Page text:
This is the time of year where it’s great to be an NFL free agent. Why? Because every spring NFL owners (okay, namely Daniel Snyder) foolishly go overboard spending for their teams. Then the season rolls around and inevitably the player either doesn’t fit their system, has aged overnight, or the red flags, that caused them to be available in the first place, sour the relationship. Here are the five worst:
1. Albert Haynesworth, Washington Redskins; 7 years, $100 million ($41 million guaranteed) in 2009. The posterboy for free agent signings gone bad, Haynesworth lasted just two unproductive years in Washington, reportedly unhappy about the team switching defenses from a 4−3 to a 3−4. The former two-time All-Pro with Tennessee didn’t even make the starting lineup his second season with the Redskins and was traded after the season to New England. He then split the 2011 season with the Patriots and Buccaneers and has been out of the NFL ever since.
2. Javon Walker, Oakland Raiders; 6 years, $55 million ($16 million guaranteed) in 2008. While Haynesworth didn’t work out in Washington’s system, he was at least pretty successful in his previous stop. But Walker had just one Pro Bowl season (and plenty of injury-riddled seasons) before the Al Davis-led Raiders signed the 29-year old. Unfortunately he had little left in the tank, catching a total of 15 passes for 196 yards in his two seasons with the Silver and Black.
3. David Boston, San Diego Chargers; 7 years, $47 million ($12 million guaranteed) in 2003. Boston parlayed his mammoth 2001 season with the Cardinals (98 catches, 1,598 yards) into a mega-deal with the Chargers. But his first season in San Diego wasn’t what the team was hoping (or paying) for—70 catches, 880 yards—and he was quickly jettisoned to Miami for a cornerback Jamar Fletcher. Boston, though, tore his ACL before the 2004 season began, tested positive for steroids, and was out after two years, four catches, and a whopping 80 yards for the Dolphins.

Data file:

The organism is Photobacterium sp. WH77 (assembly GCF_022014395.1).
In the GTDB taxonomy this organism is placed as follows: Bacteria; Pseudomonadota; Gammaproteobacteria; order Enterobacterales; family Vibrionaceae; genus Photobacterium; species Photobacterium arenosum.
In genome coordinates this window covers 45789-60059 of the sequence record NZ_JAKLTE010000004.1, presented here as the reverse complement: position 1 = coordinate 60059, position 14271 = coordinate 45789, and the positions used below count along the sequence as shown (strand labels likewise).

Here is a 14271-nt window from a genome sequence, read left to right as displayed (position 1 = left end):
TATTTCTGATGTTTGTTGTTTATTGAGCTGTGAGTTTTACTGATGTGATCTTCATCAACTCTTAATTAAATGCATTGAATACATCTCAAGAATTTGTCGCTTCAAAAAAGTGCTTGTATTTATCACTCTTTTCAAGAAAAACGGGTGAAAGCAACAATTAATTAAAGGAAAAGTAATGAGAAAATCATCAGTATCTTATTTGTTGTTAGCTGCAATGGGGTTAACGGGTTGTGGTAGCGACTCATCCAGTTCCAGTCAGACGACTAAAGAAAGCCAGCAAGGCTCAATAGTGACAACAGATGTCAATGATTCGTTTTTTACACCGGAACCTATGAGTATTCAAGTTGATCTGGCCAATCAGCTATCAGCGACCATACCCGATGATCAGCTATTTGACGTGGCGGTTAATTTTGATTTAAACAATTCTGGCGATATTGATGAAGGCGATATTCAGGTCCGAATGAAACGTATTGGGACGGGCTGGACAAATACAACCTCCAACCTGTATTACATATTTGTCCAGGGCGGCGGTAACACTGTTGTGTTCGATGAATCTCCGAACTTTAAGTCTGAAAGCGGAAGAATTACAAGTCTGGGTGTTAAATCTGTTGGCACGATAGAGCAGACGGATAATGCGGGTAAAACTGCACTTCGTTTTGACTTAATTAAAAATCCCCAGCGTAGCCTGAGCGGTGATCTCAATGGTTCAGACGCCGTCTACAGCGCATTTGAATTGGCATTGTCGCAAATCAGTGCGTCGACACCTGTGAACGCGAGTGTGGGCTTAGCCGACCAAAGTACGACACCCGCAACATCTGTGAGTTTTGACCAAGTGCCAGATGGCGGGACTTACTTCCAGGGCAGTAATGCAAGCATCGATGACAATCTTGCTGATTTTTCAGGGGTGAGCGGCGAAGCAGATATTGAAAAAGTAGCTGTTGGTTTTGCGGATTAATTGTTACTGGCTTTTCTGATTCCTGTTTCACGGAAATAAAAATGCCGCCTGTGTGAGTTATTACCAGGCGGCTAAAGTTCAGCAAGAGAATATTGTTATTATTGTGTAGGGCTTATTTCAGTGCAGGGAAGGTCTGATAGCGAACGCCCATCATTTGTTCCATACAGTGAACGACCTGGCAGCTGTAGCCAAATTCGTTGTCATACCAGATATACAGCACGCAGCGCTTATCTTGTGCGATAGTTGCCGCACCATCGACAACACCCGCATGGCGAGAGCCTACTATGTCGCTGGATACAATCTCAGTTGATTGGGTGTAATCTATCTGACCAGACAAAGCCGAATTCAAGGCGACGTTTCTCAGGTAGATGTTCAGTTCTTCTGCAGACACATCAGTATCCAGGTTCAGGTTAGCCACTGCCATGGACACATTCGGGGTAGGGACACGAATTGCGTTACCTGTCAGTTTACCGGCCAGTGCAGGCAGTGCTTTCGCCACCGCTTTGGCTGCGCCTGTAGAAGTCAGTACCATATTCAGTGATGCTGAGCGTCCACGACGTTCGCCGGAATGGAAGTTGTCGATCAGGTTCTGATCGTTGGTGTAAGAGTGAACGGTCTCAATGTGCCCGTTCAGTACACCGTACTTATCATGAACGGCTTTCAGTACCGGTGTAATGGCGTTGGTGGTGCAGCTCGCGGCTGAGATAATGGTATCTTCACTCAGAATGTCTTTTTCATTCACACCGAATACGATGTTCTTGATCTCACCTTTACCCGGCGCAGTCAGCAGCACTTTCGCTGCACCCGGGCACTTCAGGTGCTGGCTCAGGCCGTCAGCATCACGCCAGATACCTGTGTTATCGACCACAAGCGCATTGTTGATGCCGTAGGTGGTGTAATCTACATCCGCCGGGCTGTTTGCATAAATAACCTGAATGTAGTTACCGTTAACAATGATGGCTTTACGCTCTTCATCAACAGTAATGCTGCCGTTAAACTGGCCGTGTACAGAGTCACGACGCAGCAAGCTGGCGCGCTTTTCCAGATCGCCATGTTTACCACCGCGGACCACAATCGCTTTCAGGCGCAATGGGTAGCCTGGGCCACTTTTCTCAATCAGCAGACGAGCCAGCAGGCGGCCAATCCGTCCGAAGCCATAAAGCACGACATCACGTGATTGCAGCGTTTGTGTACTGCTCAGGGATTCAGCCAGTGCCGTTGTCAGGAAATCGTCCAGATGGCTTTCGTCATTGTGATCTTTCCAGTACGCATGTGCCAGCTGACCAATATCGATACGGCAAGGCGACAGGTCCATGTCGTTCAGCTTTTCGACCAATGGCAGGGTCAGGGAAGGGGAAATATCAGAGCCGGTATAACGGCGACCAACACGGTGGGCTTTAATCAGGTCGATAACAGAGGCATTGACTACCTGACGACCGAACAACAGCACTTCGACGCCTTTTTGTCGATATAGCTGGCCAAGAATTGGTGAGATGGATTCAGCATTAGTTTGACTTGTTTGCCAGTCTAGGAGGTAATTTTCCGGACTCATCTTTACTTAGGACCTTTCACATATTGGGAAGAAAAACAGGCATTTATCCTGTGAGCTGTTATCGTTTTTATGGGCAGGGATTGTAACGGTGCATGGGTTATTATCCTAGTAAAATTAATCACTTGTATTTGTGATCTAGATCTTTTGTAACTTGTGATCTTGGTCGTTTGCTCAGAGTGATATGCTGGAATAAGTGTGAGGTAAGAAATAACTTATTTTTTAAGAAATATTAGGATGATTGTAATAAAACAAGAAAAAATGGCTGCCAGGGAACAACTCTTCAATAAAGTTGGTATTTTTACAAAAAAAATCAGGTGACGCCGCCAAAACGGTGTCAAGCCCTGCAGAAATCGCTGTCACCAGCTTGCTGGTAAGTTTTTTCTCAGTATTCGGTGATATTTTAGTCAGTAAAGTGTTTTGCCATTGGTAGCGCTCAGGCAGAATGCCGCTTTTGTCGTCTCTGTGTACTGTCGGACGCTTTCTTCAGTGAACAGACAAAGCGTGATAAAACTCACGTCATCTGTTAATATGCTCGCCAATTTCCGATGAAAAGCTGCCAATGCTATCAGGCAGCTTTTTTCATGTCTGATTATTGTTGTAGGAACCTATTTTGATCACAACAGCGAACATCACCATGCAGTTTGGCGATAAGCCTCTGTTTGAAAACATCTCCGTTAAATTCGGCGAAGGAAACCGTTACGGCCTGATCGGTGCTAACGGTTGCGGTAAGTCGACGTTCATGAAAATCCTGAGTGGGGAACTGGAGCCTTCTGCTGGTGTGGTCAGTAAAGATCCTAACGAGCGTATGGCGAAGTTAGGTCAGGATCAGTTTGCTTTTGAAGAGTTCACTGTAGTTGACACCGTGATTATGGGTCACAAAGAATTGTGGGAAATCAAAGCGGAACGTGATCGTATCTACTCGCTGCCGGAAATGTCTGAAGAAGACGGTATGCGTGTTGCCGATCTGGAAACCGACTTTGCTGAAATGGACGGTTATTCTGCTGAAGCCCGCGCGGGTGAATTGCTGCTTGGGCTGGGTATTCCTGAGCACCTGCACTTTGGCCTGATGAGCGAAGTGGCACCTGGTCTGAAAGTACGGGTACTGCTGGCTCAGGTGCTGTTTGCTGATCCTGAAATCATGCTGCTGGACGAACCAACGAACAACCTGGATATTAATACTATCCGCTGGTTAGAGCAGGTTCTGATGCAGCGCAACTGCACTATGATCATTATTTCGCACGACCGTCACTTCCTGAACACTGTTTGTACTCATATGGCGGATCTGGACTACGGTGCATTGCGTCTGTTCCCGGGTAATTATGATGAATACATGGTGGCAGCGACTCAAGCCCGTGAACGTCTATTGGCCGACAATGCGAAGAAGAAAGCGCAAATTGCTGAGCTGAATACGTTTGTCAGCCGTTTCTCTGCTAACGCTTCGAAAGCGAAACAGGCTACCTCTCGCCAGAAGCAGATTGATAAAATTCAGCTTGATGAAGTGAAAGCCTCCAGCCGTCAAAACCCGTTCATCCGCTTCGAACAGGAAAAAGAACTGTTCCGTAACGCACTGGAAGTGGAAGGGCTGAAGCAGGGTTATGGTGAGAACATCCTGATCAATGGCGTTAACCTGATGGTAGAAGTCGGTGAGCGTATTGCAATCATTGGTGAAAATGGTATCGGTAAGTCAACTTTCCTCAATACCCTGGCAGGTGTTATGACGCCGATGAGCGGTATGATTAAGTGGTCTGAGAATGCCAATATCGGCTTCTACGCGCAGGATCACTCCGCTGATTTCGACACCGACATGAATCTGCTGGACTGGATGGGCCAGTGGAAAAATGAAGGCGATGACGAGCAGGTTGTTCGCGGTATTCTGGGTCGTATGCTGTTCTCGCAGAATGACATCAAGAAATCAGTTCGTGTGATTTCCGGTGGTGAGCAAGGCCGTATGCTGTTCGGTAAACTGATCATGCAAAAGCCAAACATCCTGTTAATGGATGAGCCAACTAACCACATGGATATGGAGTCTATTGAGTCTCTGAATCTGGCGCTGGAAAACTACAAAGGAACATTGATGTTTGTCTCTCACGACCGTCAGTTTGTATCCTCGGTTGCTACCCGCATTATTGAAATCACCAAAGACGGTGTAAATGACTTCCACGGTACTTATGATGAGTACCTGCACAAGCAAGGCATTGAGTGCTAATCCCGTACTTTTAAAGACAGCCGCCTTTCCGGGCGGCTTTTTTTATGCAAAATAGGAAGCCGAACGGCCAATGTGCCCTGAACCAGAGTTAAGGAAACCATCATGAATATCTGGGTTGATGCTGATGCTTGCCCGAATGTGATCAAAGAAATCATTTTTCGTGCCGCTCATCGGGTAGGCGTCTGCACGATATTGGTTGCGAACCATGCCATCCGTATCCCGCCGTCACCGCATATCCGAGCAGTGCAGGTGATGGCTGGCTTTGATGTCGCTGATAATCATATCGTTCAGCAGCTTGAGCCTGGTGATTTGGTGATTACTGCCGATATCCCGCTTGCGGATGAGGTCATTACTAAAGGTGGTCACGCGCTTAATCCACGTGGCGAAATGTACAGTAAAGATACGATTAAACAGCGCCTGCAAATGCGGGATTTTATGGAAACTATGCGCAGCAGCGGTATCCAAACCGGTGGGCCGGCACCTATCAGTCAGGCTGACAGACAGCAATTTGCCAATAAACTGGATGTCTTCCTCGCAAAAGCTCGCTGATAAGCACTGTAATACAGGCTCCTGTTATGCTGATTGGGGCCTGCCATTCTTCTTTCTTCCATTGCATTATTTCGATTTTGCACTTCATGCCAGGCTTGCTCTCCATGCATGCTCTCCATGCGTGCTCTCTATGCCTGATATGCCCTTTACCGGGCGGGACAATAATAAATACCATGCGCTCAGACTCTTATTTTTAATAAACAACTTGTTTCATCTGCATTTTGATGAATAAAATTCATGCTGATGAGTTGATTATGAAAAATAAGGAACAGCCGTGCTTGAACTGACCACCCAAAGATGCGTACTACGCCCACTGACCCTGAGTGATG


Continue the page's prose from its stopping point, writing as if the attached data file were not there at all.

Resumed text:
4. Neil O’Donnell, New York Jets; 5 years, $25 million ($7 million guaranteed) in 1996. Fresh off nearly single-handedly losing Super Bowl XXX for the Steelers, the Jets made the one-time Pro Bowler O’Donnell the fourth-highest paid player in the league in an effort to bolster their team. It didn’t work. O’Donnell lasted only two years with New York, posting an 8–12 record as the starter, losing his job to backup Glenn Foley in his second season, and was subsequently released.
5. Adam Archuleta, Washington Redskins; 7 years, $35 million ($10 million guaranteed) in 2006. Archuleta, who had never made a Pro Bowl or been named an All-Pro, was suddenly made the game’s highest-paid safety by Redskins owner Daniel Snyder in 2006. But just because his pay was high, doesn’t mean his play was. He started exactly seven games for them before being benched and relegated to special teams. He was traded to Chicago after just one season and was out of the NFL a year later. The silliest thing about the Archuleta signing though is that they already had Ryan Clark at safety in 2005, but opted for overpaying Archuleta instead. Clark signed with Pittsburgh and was a mainstay in their secondary for eight seasons.